On Aug. 31, Rad Power announced the first of two voluntary stop-ride notices on parts for its RadWagon 4 ebikes. Now, those stop-ride notices are officially a recall through the CPSC (updated details below). It found that the rim strip on some of the powered cargo bikes could be misaligned due to an assembly issue.
A misaligned rim strip can expose the inner tube to the spokes and nipples, and a puncture can result. Rad Power said it also found another flaw during its investigation — this one with the RadWagon 4’s tires.
The company said on Sept. 9 that certain tires with a ribbed sidewall could exhibit quality issues leading to an increased flat risk.
Rad Power has now disclosed that they have received 137 reports of tires blowing out, with eight of those resulting in injuries from road rash to a broken arm. It first advised anyone who purchased a RadWagon 4 on or after June 1, 2022 to stop riding immediately. Then when it found the tire flaw, it expanded the stop ride notice to the bikes’ entire production run.
On November 03, 2022, the company issued an official recall in conjunction with the Consumer Product Safety Commission (CPSC).
Rad Power stop-ride notice details and how to proceed
First, Rad Power confirmed that the rim strip issue does not affect your RadWagon 4 if you bought it before June 1, 2022. The company noted that a risk of injury does exist if the tube punctures during riding, and notified every owner of an affected bike “in an abundance of caution.”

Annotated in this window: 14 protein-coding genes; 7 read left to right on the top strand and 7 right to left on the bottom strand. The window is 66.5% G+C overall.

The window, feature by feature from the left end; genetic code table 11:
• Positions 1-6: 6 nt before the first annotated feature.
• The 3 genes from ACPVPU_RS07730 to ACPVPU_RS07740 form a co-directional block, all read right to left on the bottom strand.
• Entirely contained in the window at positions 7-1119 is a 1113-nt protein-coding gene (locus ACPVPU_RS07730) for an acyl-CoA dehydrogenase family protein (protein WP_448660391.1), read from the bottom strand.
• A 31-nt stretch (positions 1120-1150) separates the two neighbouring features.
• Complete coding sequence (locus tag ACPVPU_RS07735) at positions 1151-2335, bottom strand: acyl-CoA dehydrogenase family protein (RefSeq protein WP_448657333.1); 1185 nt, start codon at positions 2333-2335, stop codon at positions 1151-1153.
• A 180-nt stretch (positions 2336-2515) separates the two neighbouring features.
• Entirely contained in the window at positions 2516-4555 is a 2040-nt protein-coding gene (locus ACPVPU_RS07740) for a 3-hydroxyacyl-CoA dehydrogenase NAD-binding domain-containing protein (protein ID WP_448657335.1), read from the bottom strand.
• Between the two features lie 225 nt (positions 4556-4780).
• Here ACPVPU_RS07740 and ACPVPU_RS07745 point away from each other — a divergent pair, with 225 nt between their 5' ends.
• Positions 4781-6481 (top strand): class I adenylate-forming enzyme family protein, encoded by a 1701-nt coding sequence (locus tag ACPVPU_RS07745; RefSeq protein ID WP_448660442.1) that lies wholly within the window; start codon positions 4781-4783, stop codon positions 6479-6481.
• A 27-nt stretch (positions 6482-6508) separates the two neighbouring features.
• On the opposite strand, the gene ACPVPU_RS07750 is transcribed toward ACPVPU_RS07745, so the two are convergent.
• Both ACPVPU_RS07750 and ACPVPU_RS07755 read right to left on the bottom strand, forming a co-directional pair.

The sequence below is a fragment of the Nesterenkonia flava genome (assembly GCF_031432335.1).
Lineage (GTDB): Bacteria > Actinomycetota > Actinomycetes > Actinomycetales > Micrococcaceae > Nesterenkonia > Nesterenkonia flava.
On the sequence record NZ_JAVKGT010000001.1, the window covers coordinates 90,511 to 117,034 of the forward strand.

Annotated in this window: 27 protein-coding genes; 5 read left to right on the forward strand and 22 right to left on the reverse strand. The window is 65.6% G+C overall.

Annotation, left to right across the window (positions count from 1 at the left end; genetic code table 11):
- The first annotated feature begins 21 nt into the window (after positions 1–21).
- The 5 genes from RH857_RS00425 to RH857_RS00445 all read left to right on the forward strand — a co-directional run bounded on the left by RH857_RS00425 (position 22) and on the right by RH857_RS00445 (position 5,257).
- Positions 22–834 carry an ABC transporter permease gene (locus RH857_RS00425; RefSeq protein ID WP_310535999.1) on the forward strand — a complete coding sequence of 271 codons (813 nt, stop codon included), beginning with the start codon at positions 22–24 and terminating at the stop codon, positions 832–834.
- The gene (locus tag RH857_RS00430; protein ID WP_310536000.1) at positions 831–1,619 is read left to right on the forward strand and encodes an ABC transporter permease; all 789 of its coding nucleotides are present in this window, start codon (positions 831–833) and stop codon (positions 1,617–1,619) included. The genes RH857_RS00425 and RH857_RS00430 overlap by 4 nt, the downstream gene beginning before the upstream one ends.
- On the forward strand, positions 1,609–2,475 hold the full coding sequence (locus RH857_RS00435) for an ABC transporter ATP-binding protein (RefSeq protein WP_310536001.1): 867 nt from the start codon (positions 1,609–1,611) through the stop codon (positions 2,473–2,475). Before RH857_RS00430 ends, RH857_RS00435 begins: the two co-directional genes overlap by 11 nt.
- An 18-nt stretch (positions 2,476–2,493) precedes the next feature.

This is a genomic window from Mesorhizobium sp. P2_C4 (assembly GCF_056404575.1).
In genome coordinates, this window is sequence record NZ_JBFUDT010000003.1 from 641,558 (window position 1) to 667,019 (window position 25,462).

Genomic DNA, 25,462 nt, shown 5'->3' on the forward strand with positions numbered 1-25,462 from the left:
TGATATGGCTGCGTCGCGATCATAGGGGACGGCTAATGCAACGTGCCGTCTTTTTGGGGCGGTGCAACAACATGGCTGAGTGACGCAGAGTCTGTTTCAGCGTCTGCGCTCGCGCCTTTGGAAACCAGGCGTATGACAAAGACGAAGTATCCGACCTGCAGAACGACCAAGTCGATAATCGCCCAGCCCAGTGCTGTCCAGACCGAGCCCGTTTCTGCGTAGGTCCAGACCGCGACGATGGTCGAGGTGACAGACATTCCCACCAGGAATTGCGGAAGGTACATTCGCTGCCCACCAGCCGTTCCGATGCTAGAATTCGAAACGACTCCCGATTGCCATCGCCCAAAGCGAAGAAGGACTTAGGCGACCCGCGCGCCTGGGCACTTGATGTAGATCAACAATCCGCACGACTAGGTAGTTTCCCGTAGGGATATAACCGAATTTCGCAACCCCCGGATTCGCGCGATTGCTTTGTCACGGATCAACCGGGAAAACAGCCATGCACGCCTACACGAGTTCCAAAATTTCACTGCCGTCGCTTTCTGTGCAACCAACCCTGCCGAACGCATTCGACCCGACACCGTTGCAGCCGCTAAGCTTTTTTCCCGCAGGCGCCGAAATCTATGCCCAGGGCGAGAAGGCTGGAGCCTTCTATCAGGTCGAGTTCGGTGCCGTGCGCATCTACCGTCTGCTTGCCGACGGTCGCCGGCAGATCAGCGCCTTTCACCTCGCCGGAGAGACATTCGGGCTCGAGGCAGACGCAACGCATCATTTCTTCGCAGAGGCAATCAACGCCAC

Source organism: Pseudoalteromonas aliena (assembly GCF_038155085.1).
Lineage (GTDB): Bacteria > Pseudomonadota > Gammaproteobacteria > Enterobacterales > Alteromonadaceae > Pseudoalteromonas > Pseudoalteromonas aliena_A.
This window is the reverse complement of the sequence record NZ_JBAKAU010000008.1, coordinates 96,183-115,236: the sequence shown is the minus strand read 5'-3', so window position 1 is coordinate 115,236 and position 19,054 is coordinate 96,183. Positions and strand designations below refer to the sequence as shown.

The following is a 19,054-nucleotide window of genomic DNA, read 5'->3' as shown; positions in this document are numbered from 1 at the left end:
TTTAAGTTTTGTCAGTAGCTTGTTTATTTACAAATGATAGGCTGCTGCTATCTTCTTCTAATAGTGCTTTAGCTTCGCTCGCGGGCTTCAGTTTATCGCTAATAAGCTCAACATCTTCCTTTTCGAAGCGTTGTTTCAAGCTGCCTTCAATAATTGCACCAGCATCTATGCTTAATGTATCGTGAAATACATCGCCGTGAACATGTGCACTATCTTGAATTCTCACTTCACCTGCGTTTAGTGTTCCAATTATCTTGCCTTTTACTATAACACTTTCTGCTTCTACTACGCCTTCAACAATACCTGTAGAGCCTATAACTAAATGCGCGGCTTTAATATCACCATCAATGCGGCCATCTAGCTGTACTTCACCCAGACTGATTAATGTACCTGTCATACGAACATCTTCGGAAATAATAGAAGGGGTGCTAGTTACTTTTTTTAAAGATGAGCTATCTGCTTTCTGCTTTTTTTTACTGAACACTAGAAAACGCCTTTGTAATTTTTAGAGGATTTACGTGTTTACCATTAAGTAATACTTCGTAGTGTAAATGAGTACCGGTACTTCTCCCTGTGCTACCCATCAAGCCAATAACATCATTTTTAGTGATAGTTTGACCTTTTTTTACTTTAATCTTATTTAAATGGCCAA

It also said that internal testing indicated a puncture would “likely” occur within the first 60 days of riding, if the misalignment were present.
The company asked owners not to fix the rim strip issue (a relatively simple repair) on their own, as its investigation was ongoing as of the stop-ride notice.
When it discovered the tire issue, it told all RadWagon 4 owners to stop riding until they confirmed their tires did not have the ribbed sidewall. The small ribbed section is right next to the bead, just above the rim wall.
It did not specify when it started or stopped using each tire type in the bikes’ production, so could not offer any safety information based on purchase date. As a result, anyone who owns a RadWagon 4 should inspect their bike before riding it.
To submit your information for a repair, go to Rad Power’s recall notice and fill in the required fields.
Rad will provide the parts and service at no cost to customers, it said. Repairs that stem from either defect will include an inspection for the other issue. The company plans to send parts directly to bike owners. It will then work with them to book a service appointment at a shop nearby.
Rad Power said it is “working feverishly” to produce replacement parts on an expedited basis. However, the delivery process may take up to three months to complete, the company said.
Editor’s note: the original version of this story called this a product recall. At the time, there was no recall, rather Rad Power has issued a “stop-ride notice” for the affected models. The story had been updated to reflect this.
Update: While Rad Power made it very clear that they did not want us to call this a recall when the initial post was written, it is NOW an official recall with the CPSC. According to the recall notice, “The firm has received 137 reports of tires blowing out, deflating and separating from the sidewalls. There were eight injuries including five reports of road rash, cuts and/or bruises and one report of a broken wrist and one report of a broken arm.”